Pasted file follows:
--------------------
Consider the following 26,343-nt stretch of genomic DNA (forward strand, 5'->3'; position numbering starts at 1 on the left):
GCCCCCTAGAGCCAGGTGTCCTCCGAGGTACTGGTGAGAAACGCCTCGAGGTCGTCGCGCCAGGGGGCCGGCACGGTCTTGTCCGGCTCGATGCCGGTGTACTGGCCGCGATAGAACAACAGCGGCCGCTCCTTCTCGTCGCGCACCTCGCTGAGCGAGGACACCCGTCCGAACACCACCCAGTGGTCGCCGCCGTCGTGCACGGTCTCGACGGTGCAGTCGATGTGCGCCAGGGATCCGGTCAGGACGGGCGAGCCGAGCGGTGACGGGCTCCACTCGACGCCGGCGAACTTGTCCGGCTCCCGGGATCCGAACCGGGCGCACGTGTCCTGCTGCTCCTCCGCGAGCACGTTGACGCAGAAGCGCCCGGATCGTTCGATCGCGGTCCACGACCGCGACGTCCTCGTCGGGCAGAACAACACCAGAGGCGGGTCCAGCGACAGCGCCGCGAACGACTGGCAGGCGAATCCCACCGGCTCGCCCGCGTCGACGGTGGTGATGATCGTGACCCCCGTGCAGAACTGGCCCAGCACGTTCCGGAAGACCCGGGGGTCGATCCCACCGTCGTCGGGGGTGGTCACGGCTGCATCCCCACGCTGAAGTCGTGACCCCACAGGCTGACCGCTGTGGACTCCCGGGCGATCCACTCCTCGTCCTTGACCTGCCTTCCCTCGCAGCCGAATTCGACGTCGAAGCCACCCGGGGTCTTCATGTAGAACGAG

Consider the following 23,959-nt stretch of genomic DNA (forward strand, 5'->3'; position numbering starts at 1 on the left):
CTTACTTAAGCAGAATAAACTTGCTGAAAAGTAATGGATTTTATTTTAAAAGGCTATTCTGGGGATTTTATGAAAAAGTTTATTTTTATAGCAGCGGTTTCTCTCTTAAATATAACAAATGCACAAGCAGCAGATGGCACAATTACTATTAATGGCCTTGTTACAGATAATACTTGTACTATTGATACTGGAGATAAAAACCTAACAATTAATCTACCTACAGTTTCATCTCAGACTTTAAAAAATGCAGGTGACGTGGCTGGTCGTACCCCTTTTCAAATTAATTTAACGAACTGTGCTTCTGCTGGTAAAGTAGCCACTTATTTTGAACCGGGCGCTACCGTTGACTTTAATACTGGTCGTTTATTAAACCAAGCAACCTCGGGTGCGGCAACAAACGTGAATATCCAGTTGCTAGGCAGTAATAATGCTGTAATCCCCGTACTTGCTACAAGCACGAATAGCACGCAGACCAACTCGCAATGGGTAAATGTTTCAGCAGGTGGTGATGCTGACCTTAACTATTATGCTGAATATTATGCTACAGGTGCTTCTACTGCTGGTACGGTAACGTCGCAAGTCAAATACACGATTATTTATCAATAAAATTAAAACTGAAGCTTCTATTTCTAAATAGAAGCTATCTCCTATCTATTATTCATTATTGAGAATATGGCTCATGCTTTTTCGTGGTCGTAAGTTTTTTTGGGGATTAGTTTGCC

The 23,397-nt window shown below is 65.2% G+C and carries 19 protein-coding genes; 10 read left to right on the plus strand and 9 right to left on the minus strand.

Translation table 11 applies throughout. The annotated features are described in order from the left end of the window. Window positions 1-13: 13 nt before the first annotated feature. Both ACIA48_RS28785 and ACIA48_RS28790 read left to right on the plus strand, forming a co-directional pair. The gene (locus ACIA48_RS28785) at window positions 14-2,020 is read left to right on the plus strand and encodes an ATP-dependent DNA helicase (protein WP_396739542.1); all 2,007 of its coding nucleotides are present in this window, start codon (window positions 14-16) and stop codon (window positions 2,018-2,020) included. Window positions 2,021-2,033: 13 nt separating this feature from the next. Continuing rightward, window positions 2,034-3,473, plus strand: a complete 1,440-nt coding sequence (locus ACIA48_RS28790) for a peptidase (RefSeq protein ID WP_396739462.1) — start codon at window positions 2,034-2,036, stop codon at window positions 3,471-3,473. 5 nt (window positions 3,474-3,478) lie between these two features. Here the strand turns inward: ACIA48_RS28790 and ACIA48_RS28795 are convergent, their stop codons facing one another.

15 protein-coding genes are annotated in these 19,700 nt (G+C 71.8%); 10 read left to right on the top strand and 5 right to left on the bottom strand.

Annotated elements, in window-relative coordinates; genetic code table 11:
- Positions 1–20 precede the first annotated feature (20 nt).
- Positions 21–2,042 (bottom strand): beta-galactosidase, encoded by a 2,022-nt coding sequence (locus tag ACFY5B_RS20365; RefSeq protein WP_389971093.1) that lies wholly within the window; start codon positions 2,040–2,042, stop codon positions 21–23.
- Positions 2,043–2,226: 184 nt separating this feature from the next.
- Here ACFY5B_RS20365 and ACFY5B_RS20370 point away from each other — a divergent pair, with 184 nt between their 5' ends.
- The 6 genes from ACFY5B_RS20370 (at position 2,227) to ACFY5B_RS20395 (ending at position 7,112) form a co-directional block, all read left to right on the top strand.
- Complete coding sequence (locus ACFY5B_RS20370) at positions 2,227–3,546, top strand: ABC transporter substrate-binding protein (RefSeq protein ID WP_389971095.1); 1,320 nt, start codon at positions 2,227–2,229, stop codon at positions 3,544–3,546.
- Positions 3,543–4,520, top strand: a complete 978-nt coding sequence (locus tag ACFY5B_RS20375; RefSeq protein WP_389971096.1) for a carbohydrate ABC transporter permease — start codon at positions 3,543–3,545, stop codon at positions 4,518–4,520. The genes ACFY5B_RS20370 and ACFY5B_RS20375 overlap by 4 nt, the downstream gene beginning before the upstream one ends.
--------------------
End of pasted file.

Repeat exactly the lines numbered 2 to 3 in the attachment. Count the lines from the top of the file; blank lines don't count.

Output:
GCCCCCTAGAGCCAGGTGTCCTCCGAGGTACTGGTGAGAAACGCCTCGAGGTCGTCGCGCCAGGGGGCCGGCACGGTCTTGTCCGGCTCGATGCCGGTGTACTGGCCGCGATAGAACAACAGCGGCCGCTCCTTCTCGTCGCGCACCTCGCTGAGCGAGGACACCCGTCCGAACACCACCCAGTGGTCGCCGCCGTCGTGCACGGTCTCGACGGTGCAGTCGATGTGCGCCAGGGATCCGGTCAGGACGGGCGAGCCGAGCGGTGACGGGCTCCACTCGACGCCGGCGAACTTGTCCGGCTCCCGGGATCCGAACCGGGCGCACGTGTCCTGCTGCTCCTCCGCGAGCACGTTGACGCAGAAGCGCCCGGATCGTTCGATCGCGGTCCACGACCGCGACGTCCTCGTCGGGCAGAACAACACCAGAGGCGGGTCCAGCGACAGCGCCGCGAACGACTGGCAGGCGAATCCCACCGGCTCGCCCGCGTCGACGGTGGTGATGATCGTGACCCCCGTGCAGAACTGGCCCAGCACGTTCCGGAAGACCCGGGGGTCGATCCCACCGTCGTCGGGGGTGGTCACGGCTGCATCCCCACGCTGAAGTCGTGACCCCACAGGCTGACCGCTGTGGACTCCCGGGCGATCCACTCCTCGTCCTTGACCTGCCTTCCCTCGCAGCCGAATTCGACGTCGAAGCCACCCGGGGTCTTCATGTAGAACGAG

Consider the following 23,959-nt stretch of genomic DNA (forward strand, 5'->3'; position numbering starts at 1 on the left):